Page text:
CA Cannabis Pioneers Hoping for Presidential Pardon
President Barack Obama has granted pardons and commutations of sentence to over 200 federal prisoners, most of them doing time for drug related offenses. In California, where cannabis is now legal for both medical and adult use, two industry pioneers serving 20-year federal sentences are hoping for their own executive-level intervention.
In 2006, Luke Scarmazzo and his high-school football buddy, Ricardo Montes, were running the most prominent medical marijuana dispensary in Modesto, California, the heart of the state’s conservative and (still to this day) marijuana-hostile Central Valley.
The Sacramento Bee reported the pair had cleared $9 million in sales in a little more than two years through their California Healthcare Collective, enough to net both men $13,000 a month in salary. Still in their mid-20s, the pair spent lavishly: an $137,000 Mercedes, for example.
Remember, this is 2006: California state law says that patients can assemble collectively to cultivate medicine—there are no state legal protections for storefront marijuana dispensaries. And forget the feds: George W. Bush is president of the United States, and his Justice Department had no compunction against raiding tiny, six-plant gardens grown for cancer patients.
While bureaucrats and elected officials tried to shut down the dispensary (which had a city business license) with civil actions, local police “infiltrated” the store while federal agents conducted surveillance.
Then came the now infamous music video that Scarmazzo wishes would “vanish from the internet.”
At the time, Scarmazzo was an aspiring rapper performing under the stage name “Kraz.” Using his dispensary profits, he staged an elaborate, professionally shot music video that showed him taunting Modesto politicians, bragging about selling and smoking copious amounts of weed and — most regrettably in retrospect — firing off the phrase “Fuck the feds!”
Within weeks, drug agents raided the dispensary. Authorities insisted the music video had nothing to do with the charges, but it was “played prominently” by prosecutors during the 2008 trial.
Speaking with the Bee by phone from federal prison, Scarmazzo said he regrets the video and chalks it up to the foolishness of youth.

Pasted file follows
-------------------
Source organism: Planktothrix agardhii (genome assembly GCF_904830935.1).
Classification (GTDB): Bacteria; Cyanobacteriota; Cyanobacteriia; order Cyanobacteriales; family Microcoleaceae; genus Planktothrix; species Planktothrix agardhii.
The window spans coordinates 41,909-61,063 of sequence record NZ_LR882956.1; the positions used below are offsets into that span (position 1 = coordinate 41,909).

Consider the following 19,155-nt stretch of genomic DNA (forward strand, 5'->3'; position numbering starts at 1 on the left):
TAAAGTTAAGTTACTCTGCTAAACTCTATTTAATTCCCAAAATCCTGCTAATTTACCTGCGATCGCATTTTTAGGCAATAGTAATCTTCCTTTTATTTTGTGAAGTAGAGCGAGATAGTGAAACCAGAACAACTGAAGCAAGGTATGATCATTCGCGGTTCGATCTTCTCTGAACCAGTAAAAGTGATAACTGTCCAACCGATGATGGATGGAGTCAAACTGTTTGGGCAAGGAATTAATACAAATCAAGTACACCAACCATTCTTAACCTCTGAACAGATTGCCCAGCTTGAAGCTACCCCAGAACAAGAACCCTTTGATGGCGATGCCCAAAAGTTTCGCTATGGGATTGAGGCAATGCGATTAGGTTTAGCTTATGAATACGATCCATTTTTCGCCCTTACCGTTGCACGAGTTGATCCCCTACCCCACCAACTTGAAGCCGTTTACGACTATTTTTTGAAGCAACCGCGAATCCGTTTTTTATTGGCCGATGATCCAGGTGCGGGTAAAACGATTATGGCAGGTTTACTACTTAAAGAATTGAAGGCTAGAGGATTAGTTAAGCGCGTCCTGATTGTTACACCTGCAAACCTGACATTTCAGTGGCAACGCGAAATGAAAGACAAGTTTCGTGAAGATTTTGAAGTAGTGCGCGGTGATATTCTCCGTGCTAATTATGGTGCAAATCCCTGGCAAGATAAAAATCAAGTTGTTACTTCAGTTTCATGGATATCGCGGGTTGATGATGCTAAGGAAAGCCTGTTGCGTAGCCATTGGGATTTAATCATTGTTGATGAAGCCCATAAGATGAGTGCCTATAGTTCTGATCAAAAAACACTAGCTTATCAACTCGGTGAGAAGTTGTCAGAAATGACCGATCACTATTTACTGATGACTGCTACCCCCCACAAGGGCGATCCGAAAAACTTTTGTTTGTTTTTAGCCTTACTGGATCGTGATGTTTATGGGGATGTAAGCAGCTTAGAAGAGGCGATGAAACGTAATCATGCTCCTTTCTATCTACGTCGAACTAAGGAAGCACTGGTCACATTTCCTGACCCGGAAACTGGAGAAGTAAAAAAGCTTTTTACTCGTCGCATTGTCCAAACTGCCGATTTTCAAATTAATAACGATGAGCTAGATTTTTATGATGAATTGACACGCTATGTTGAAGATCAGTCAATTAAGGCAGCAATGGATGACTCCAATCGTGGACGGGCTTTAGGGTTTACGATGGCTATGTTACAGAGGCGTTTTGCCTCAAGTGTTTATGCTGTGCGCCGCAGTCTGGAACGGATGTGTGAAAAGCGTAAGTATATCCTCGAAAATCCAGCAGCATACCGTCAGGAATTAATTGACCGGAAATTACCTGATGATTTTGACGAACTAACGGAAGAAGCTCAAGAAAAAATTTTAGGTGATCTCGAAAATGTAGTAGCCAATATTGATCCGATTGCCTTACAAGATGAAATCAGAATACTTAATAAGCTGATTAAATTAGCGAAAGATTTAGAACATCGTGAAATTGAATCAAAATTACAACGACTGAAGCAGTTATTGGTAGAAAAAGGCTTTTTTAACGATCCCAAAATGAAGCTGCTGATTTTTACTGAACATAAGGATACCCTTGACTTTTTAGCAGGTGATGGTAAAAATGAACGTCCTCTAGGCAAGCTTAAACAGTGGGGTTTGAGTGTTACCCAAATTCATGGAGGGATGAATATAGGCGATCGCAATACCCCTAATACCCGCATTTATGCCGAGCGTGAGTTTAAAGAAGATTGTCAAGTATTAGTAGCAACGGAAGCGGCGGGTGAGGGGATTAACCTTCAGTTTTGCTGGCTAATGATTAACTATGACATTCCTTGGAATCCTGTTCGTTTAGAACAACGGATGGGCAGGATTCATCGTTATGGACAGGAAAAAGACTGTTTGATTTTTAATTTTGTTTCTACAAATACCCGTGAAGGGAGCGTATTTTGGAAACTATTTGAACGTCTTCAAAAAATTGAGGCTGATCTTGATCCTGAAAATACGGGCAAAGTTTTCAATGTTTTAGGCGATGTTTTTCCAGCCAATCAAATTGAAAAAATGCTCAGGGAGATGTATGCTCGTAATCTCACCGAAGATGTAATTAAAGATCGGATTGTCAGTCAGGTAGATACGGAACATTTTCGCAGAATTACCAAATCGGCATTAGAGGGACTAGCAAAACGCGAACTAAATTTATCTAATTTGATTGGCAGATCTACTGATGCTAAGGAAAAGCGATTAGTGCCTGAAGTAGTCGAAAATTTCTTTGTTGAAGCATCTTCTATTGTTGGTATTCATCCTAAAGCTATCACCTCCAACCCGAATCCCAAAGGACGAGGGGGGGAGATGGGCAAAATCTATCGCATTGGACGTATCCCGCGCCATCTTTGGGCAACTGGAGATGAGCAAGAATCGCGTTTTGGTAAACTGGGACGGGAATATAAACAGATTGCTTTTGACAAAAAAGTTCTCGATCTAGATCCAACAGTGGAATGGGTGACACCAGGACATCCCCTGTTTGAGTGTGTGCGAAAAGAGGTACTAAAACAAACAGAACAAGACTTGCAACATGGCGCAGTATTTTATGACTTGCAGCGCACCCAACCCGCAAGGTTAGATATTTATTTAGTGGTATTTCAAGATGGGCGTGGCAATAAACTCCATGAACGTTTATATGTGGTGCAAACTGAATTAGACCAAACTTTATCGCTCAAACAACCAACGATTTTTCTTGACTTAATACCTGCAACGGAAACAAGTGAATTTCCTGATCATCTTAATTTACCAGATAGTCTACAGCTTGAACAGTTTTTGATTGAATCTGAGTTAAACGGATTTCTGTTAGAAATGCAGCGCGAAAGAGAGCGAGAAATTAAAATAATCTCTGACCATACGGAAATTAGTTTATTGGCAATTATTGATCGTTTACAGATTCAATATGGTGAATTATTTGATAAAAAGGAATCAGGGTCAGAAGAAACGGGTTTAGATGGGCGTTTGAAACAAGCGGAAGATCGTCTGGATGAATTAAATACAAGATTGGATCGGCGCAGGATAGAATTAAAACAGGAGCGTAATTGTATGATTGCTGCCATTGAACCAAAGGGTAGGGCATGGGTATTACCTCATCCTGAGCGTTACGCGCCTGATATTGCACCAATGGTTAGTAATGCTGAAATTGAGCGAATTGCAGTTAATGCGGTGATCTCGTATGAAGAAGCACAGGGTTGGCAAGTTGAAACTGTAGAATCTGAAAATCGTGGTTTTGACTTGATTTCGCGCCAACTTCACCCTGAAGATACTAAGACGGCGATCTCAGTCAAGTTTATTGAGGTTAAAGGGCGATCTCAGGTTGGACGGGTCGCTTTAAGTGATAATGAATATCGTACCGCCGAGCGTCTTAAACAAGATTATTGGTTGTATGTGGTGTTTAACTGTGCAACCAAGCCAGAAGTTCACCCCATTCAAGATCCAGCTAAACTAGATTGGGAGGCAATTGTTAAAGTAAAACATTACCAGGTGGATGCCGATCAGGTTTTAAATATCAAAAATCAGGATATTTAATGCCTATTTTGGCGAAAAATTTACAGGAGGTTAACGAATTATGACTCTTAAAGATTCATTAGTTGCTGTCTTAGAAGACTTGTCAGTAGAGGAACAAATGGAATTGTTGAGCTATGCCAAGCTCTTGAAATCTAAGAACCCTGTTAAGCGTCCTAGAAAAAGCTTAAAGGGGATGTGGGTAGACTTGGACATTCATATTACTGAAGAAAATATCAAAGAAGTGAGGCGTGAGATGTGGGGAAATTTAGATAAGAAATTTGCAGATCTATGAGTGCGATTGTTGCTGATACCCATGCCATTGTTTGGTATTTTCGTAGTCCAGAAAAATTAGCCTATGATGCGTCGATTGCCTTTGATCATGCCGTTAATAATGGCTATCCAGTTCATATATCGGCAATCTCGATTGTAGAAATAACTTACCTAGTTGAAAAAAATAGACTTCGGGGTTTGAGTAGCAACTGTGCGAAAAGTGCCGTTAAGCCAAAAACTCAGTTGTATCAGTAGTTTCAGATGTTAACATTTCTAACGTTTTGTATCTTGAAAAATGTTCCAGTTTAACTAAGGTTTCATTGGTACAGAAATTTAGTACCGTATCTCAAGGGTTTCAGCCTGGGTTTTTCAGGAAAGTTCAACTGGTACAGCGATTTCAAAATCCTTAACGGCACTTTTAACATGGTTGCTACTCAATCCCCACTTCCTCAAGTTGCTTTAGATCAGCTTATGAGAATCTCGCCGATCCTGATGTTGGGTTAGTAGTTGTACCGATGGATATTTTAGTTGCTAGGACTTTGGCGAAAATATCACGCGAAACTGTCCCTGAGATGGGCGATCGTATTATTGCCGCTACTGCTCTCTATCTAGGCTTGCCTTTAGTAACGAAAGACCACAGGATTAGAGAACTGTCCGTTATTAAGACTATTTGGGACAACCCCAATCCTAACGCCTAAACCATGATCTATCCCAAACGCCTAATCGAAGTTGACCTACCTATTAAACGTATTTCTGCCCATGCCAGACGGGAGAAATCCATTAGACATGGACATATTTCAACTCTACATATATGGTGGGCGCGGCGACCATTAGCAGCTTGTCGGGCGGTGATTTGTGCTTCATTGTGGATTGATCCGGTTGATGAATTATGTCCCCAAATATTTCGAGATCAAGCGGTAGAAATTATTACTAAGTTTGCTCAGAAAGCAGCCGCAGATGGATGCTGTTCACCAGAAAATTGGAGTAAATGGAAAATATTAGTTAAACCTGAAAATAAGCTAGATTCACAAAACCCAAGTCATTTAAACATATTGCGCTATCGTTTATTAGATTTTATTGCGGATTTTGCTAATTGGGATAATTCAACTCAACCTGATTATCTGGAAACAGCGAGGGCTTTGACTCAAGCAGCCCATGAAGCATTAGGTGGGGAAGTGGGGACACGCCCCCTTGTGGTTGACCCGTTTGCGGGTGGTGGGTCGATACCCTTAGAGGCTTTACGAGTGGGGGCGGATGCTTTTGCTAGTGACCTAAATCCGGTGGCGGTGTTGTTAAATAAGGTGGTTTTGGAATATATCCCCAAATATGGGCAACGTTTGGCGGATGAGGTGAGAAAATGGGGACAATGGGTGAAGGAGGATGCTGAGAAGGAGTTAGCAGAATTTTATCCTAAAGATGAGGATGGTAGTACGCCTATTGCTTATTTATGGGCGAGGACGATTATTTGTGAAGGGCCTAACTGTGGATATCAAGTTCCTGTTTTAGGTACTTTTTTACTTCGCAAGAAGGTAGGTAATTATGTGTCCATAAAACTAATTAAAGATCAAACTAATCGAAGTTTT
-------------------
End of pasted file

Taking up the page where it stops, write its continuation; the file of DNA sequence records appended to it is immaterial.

“I was young and came into more money than we had ever seen before,” he said. “I bought things and spent carelessly, not thinking of the future – nor how it looked.”
Scarmazzo and Montes were charged in federal court, where state medical marijuana law is worthless as a defense—and where drug crimes carry stiff mandatory minimum sentences.
Six other people working with them pleaded guilty to lesser crimes and served sentences ranging from three years in prison to probation. The pair turned down an offer to serve a 10-year prison bid and went to trial instead. Both were convicted of “conducting in a continuing criminal enterprise” for repeated over-the-counter marijuana sales, which carries a 20-year mandatory minimum prison term.
And now? Everything that went wrong then would be just fine now, including dropping enough coin to make a whole reel of videos. State law says turning a profit on commercial cannabis sales is fine as long as you have a license. And Congress has removed funding for any Justice Department operation against a marijuana outfit following state law.
For these reasons, Montes and Scarmazzo believe they’re prime candidates to receive clemency from Barack Obama before the president leaves office on Jan. 20.
Following another 231 people pardoned or with sentences reduced, Obama has thus far cut the federal prison sentences of almost 1,200 inmates, nearly all of whom were doing time for drug crimes under tough-on-crime mandatory minimums.
But legal experts quoted by The Bee posit that the Modesto pair’s crimes may not fit the model — after all, they openly and willingly ran a business, and were more than cavalier about the possible risks, and the fact that it was illegal federally.
Additionally, many of those prisoners pardoned by Obama were doing time for simple possession or for other laws now viewed as, if not racially motivated, racially biased in execution.
None of that would happen now. And videos about running dispensaries would more likely be instructional how-to’s from the state government — not MTV wannabes.
TELL US, do you think Scarmazzo and Montes will receive an executive pardon?